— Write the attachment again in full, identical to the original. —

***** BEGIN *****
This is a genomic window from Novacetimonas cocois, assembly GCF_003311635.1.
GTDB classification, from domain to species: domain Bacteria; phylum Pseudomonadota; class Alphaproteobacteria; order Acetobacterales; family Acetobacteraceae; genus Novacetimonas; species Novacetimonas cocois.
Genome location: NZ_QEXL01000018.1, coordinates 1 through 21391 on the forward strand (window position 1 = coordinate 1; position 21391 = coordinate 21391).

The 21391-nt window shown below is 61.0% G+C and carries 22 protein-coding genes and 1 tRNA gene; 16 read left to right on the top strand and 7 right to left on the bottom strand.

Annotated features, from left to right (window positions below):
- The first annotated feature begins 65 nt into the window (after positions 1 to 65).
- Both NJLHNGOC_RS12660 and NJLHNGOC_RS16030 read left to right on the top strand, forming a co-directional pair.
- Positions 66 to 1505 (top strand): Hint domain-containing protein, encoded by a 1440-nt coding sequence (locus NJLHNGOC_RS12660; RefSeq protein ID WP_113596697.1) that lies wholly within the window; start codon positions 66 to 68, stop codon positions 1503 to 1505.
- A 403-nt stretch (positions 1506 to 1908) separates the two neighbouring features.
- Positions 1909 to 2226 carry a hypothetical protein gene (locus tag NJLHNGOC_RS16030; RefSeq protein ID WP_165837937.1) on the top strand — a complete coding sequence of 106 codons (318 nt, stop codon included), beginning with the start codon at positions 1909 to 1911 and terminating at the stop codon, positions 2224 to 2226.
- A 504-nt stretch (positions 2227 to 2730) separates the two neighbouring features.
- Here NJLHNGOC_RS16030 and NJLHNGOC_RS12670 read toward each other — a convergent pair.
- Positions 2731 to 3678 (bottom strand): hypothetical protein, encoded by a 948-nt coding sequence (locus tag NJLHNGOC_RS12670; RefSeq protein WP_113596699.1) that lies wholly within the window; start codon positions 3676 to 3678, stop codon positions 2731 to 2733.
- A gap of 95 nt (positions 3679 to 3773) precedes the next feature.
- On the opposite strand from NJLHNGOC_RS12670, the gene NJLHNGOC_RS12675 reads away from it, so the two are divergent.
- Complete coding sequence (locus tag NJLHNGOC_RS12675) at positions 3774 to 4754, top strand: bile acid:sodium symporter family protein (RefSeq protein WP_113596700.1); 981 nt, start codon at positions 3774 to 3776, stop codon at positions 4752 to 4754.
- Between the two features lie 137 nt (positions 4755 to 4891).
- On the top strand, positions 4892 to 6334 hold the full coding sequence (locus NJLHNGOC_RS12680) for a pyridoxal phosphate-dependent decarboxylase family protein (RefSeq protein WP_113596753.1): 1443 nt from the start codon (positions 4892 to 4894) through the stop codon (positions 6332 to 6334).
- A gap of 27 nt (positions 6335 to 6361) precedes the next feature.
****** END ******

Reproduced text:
This is a genomic window from Novacetimonas cocois, assembly GCF_003311635.1.
GTDB classification, from domain to species: domain Bacteria; phylum Pseudomonadota; class Alphaproteobacteria; order Acetobacterales; family Acetobacteraceae; genus Novacetimonas; species Novacetimonas cocois.
Genome location: NZ_QEXL01000018.1, coordinates 1 through 21391 on the forward strand (window position 1 = coordinate 1; position 21391 = coordinate 21391).

The 21391-nt window shown below is 61.0% G+C and carries 22 protein-coding genes and 1 tRNA gene; 16 read left to right on the top strand and 7 right to left on the bottom strand.

Annotated features, from left to right (window positions below):
- The first annotated feature begins 65 nt into the window (after positions 1 to 65).
- Both NJLHNGOC_RS12660 and NJLHNGOC_RS16030 read left to right on the top strand, forming a co-directional pair.
- Positions 66 to 1505 (top strand): Hint domain-containing protein, encoded by a 1440-nt coding sequence (locus NJLHNGOC_RS12660; RefSeq protein ID WP_113596697.1) that lies wholly within the window; start codon positions 66 to 68, stop codon positions 1503 to 1505.
- A 403-nt stretch (positions 1506 to 1908) separates the two neighbouring features.
- Positions 1909 to 2226 carry a hypothetical protein gene (locus tag NJLHNGOC_RS16030; RefSeq protein ID WP_165837937.1) on the top strand — a complete coding sequence of 106 codons (318 nt, stop codon included), beginning with the start codon at positions 1909 to 1911 and terminating at the stop codon, positions 2224 to 2226.
- A 504-nt stretch (positions 2227 to 2730) separates the two neighbouring features.
- Here NJLHNGOC_RS16030 and NJLHNGOC_RS12670 read toward each other — a convergent pair.
- Positions 2731 to 3678 (bottom strand): hypothetical protein, encoded by a 948-nt coding sequence (locus tag NJLHNGOC_RS12670; RefSeq protein WP_113596699.1) that lies wholly within the window; start codon positions 3676 to 3678, stop codon positions 2731 to 2733.
- A gap of 95 nt (positions 3679 to 3773) precedes the next feature.
- On the opposite strand from NJLHNGOC_RS12670, the gene NJLHNGOC_RS12675 reads away from it, so the two are divergent.
- Complete coding sequence (locus tag NJLHNGOC_RS12675) at positions 3774 to 4754, top strand: bile acid:sodium symporter family protein (RefSeq protein WP_113596700.1); 981 nt, start codon at positions 3774 to 3776, stop codon at positions 4752 to 4754.
- Between the two features lie 137 nt (positions 4755 to 4891).
- On the top strand, positions 4892 to 6334 hold the full coding sequence (locus NJLHNGOC_RS12680) for a pyridoxal phosphate-dependent decarboxylase family protein (RefSeq protein WP_113596753.1): 1443 nt from the start codon (positions 4892 to 4894) through the stop codon (positions 6332 to 6334).
- A gap of 27 nt (positions 6335 to 6361) precedes the next feature.